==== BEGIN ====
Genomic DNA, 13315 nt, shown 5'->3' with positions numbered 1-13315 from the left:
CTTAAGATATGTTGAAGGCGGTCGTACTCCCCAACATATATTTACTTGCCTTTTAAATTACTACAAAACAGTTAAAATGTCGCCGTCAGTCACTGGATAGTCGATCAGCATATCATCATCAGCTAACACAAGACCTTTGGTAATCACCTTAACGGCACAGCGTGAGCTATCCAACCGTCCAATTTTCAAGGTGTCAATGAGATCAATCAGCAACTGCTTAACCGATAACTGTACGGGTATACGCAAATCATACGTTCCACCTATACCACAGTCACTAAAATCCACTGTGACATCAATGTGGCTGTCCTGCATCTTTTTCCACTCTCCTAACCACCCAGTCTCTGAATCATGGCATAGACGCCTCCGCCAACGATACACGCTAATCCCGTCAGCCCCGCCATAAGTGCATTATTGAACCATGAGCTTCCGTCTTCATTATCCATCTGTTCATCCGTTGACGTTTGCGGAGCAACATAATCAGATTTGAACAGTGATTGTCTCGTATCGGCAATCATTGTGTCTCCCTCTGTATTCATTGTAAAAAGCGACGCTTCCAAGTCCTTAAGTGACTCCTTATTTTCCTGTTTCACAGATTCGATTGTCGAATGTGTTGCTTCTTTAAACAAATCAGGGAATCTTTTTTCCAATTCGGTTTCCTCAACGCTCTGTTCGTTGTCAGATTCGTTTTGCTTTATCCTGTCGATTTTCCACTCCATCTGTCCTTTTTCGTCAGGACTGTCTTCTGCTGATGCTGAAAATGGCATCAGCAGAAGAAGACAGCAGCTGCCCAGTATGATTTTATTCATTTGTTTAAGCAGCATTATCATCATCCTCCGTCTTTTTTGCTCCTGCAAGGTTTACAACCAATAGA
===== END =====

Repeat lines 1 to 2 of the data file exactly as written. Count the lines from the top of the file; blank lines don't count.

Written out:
Genomic DNA, 13315 nt, shown 5'->3' with positions numbered 1-13315 from the left:
CTTAAGATATGTTGAAGGCGGTCGTACTCCCCAACATATATTTACTTGCCTTTTAAATTACTACAAAACAGTTAAAATGTCGCCGTCAGTCACTGGATAGTCGATCAGCATATCATCATCAGCTAACACAAGACCTTTGGTAATCACCTTAACGGCACAGCGTGAGCTATCCAACCGTCCAATTTTCAAGGTGTCAATGAGATCAATCAGCAACTGCTTAACCGATAACTGTACGGGTATACGCAAATCATACGTTCCACCTATACCACAGTCACTAAAATCCACTGTGACATCAATGTGGCTGTCCTGCATCTTTTTCCACTCTCCTAACCACCCAGTCTCTGAATCATGGCATAGACGCCTCCGCCAACGATACACGCTAATCCCGTCAGCCCCGCCATAAGTGCATTATTGAACCATGAGCTTCCGTCTTCATTATCCATCTGTTCATCCGTTGACGTTTGCGGAGCAACATAATCAGATTTGAACAGTGATTGTCTCGTATCGGCAATCATTGTGTCTCCCTCTGTATTCATTGTAAAAAGCGACGCTTCCAAGTCCTTAAGTGACTCCTTATTTTCCTGTTTCACAGATTCGATTGTCGAATGTGTTGCTTCTTTAAACAAATCAGGGAATCTTTTTTCCAATTCGGTTTCCTCAACGCTCTGTTCGTTGTCAGATTCGTTTTGCTTTATCCTGTCGATTTTCCACTCCATCTGTCCTTTTTCGTCAGGACTGTCTTCTGCTGATGCTGAAAATGGCATCAGCAGAAGAAGACAGCAGCTGCCCAGTATGATTTTATTCATTTGTTTAAGCAGCATTATCATCATCCTCCGTCTTTTTTGCTCCTGCAAGGTTTACAACCAATAGA